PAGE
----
So. He changed. He apologized to those he had harmed. He could not get down on his knees because of his injuries, but he let all kinds of people know that he knew now that he had been wrong to insult and denigrate them all those years, he'd been wrong to stand in the schoolhouse door, he'd been wrong to be such a nasty little shit for all those years when he could have been using his power to do good, and he vowed to do good with what remained of his power and life....

And according to those who knew him that's exactly what he did during his final term as Alabama's governor. There hasn't been anything like it since.

As for this Kim Davis creature, she came to her realization that she had to become a martyr for her God when she became a "Christian" like George Wallace did -- rather late in her life after several marriages, affairs, divorces, and children of different fathers.

She's been forgiven and saved like he was, but whereas late in his life  George Wallace used his salvation on behalf of the downtrodden and dis-included -- many of whom he had personally down-trod and dis-included -- she has convinced herself that she was ordered by her God to use her salvation to further dis-include and down-trod the Enemy, ie: same-sex couples wishing to be married in her county.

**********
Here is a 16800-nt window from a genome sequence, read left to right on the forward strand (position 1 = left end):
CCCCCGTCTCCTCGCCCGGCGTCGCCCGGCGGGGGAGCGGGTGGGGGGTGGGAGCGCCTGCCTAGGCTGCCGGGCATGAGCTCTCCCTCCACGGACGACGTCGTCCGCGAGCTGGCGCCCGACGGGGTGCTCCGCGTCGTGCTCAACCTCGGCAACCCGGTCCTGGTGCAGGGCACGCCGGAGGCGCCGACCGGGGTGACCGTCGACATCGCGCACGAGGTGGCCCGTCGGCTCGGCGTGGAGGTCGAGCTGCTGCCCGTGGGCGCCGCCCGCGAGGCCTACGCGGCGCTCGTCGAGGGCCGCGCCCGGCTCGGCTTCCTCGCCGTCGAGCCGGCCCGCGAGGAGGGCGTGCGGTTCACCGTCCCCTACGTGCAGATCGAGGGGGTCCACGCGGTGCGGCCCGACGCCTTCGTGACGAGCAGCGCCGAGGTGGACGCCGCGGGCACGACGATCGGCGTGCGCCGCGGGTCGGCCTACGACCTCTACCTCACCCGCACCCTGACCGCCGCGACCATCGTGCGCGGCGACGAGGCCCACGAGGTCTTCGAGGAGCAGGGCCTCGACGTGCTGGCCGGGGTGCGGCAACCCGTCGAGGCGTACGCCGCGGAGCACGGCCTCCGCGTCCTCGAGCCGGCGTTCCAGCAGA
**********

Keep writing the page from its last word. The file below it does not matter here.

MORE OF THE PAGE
Bless her heart.

I've never been much of a fan of same sex marriage because of the religious/sacramental nature of the term marriage. Leave it to the churches, I've long said, some of which have been performing same sex marriages for decades, and leave the law out of that issue altogether. Let the law address only civil unions without regard to the genders of the couples uniting.

Well, I was out-shouted and the Supreme Court (which has not exactly covered itself with glory since the lawless rendering in Bush v Gore) has ruled that same sex marriage cannot be prevented by law.

Therefore the little missy in Kentucky (or wherever she is) isn't like Rosa Parks or MLK, she's like that nasty little shit who stood in the schoolhouse door in 1963 preventing those Negroes from entering.

Will she come to her own epiphany one day?

Funny how God works in such mysterious ways....